MOTION: South Australian Bushfires

Today, Mark paid tribute to the efforts of our paid and unpaid firefighters and emergency services personnel who have worked tirelessly for months on end to defend property, life and land. He noted there is much more to say and do in coming months in response to the fires and climate change is at the top of that list for the Greens. 


That this council—

1. Expresses its deep regret at the loss of life as a result of bushfires in South Australia so far this summer, and extends its condolences and sympathy to the families and loved ones of those killed;

2. Records its sorrow and support for those who suffered injury and who lost their homes, property and personal possessions;

3. Praises the work of firefighters and other emergency services, volunteers and community members for their courage and sacrifice in responding to the fires and protecting our communities in this time of need;

4. Recognises the profound impact on those communities affected and the role of governments and the South Australian community in assisting them to recover and rebuild at the earliest opportunity; and

5. Appreciates the great generosity and support to the affected communities by all those who have contributed to the State Emergency Relief Fund and other appeals.

I rise to wholeheartedly support this motion. I would begin, as others have, by offering my deepest and sincerest condolences to those who have lost their lives in these terrible fires and to the loved ones that they have left behind, both here in South Australia and interstate. Nationally, we have lost 33 people and we have lost three in South Australia. I would also offer my condolences to those who lost their homes, their businesses and their communities.

I did not personally know any of those who died, but I do know a number of people personally who lost everything else. In the main, these were people who I have worked with over the years on various conservation campaigns, especially on Kangaroo Island. It ceases to be just a story on the news when you know personally those who are affected. Nationwide, there were over 3,000 homes that were lost. In fact, it is not just a question of knowing people who lost their homes, there were some I have had in my home who, as we do in polite company, said, 'You must come and visit us in ours one day.' There are at least a couple of people for whom I will never be able to do that because they lost everything in the fires.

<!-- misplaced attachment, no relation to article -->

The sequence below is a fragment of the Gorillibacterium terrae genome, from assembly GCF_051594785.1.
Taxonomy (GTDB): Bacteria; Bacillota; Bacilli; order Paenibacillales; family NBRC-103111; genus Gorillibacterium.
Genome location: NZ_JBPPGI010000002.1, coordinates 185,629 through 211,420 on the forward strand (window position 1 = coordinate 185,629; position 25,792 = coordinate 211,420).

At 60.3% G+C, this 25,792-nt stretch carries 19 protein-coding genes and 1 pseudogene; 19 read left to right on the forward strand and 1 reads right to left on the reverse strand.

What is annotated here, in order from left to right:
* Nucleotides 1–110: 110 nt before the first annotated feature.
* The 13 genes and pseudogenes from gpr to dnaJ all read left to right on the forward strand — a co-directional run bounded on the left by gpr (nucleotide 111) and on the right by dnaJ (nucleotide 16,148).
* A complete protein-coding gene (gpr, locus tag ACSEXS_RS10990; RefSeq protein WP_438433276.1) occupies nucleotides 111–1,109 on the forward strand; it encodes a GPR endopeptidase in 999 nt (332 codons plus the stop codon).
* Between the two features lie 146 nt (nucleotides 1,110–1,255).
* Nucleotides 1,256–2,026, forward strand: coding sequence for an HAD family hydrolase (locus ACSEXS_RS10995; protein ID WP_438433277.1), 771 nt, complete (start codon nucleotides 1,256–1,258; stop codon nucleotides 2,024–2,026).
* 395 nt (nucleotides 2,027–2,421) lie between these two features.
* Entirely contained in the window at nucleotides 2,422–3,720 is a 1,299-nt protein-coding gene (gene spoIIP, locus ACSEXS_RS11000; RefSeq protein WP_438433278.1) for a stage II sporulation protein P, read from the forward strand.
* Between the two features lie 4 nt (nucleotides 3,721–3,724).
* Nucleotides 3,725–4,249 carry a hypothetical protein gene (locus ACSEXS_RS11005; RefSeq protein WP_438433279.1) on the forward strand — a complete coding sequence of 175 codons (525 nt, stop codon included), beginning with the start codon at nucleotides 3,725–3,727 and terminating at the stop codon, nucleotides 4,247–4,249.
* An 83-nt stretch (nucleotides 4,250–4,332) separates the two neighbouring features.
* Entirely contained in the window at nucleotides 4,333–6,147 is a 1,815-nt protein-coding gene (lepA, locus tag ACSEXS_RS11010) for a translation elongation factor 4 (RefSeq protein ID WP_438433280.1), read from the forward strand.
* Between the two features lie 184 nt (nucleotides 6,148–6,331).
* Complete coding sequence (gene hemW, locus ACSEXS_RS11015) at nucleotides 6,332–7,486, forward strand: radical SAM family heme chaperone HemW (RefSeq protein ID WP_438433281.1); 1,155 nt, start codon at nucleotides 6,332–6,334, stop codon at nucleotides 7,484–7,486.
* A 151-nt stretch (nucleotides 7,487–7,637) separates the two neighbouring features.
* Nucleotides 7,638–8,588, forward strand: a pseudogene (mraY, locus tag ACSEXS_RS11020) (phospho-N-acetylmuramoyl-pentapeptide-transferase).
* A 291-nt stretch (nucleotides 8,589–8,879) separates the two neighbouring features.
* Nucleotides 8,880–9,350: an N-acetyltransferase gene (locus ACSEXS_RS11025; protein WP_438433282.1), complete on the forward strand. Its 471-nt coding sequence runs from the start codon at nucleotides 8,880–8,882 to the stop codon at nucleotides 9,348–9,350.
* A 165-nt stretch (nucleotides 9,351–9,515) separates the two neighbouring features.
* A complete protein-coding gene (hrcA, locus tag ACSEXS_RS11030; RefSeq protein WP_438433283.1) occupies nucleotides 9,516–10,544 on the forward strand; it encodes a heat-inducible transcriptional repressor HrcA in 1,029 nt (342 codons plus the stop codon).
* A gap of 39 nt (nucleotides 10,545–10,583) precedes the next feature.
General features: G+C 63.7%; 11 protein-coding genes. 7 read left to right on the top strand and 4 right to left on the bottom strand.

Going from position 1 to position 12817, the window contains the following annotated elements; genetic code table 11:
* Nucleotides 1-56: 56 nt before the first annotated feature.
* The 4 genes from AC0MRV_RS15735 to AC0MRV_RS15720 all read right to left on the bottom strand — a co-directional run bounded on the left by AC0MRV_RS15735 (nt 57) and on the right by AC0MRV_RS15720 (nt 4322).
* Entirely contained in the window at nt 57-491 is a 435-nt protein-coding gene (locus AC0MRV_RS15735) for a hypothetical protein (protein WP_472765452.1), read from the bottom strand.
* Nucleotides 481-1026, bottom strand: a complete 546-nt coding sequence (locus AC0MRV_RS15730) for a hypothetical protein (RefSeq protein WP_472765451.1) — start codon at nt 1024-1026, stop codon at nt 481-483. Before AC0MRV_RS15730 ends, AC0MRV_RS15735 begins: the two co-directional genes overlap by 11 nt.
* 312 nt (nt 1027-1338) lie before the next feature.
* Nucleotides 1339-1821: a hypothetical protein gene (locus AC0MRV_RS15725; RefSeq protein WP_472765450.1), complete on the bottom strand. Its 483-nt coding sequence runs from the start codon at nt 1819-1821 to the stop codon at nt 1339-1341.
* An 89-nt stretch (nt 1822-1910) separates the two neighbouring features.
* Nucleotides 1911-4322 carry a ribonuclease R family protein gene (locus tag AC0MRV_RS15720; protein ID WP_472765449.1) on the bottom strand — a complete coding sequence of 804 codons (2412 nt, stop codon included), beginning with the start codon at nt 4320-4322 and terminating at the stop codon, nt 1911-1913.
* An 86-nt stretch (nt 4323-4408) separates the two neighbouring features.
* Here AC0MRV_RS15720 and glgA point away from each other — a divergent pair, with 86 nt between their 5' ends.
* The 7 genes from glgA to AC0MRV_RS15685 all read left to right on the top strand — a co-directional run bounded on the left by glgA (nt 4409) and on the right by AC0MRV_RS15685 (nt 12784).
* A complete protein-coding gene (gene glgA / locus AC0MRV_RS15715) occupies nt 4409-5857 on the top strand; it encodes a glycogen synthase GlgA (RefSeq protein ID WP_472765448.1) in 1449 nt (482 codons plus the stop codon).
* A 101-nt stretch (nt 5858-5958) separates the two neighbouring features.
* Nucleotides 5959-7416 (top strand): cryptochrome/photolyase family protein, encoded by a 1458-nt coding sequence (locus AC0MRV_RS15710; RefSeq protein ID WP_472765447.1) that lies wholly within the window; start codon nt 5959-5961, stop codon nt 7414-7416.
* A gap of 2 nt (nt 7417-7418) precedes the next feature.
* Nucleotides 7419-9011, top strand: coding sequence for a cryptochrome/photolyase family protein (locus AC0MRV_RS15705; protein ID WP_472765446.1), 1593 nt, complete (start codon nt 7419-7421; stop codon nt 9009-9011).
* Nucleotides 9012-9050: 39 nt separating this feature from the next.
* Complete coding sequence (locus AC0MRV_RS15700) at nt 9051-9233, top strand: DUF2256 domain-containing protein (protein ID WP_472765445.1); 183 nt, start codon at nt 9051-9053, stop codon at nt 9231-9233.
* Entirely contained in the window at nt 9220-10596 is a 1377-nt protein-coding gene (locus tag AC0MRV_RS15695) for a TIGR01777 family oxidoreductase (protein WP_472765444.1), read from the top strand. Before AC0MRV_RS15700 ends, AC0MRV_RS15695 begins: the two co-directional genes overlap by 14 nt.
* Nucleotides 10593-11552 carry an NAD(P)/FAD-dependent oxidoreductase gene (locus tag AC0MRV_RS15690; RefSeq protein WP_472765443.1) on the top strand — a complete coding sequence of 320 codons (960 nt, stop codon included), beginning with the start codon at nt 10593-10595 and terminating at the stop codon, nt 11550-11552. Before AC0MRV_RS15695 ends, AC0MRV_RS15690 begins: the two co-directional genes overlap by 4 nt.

We also know that one consequence for those who survived will be to their mental and emotional health. Even those indirectly affected are likely to need our support long after the immediate danger has passed. That is why we need to make sure, in the tough months and years ahead, that we do not forget how we feel now or how we felt as we watched the tragedy unfold in news reports over the last few months.

I also wish to pay tribute to the phenomenal efforts of our paid and unpaid firefighters and emergency services personnel. They have worked tirelessly for months on end to defend property, life and land, and it is only because of their bravery and courage, showing the best of what Australians can be, that these fires and the results of them have not been much worse. I would like to give a shout out to the young trainee, Claudia, in the Hon. Tammy Franks' office, who I think undertook three tours of duty to Kangaroo Island.

Across Australia, one thing that has shocked so many people is how early these fires started. In August this year, Penny and I spent some time in southern Queensland and northern New South Wales. We camped in the ancient world heritage listed rainforests. I got some great photos of lyrebirds, bellbirds and those elusive little log runners that forage in the damp leaf litter floor of the rainforest. These are areas that had never been subject to bushfires of the type or severity that ravaged the region just one month later in September.

The fires in South Australia came a little later, but there is now a consensus that the fire season is getting longer as our landscapes dry out, particularly as a consequence of climate change. Some that were not taken by surprise were scientists, community leaders and emergency services experts, who all warned the government of the risks and the need for action many, many months before the crisis began to unfold. Last year, we had 23 former fire chiefs begging the Prime Minister for a meeting; they could not get one. They were ignored.

There is much more that we need to say and do in coming months in response to these fires. At the top of that list for the Greens is addressing climate change. We are clearly facing a climate emergency and, as a nation, we are sleepwalking into the abyss. I do not accept that now is not the time to talk about climate change. Whilst this tragedy is still raw and fresh and ongoing, it is in fact the best time.

As this new parliamentary session begins, in coming days and weeks the Greens will be bringing bills and motions forward to deal with the climate emergency. We need to listen to the scientists and the community, we need to listen to the fire and emergency chiefs and we need to listen to the next generation who will inherit the disaster that we are creating. Most importantly, we need political will to prioritise the future because none of us want this horror fire season to become the new normal. I support the motion.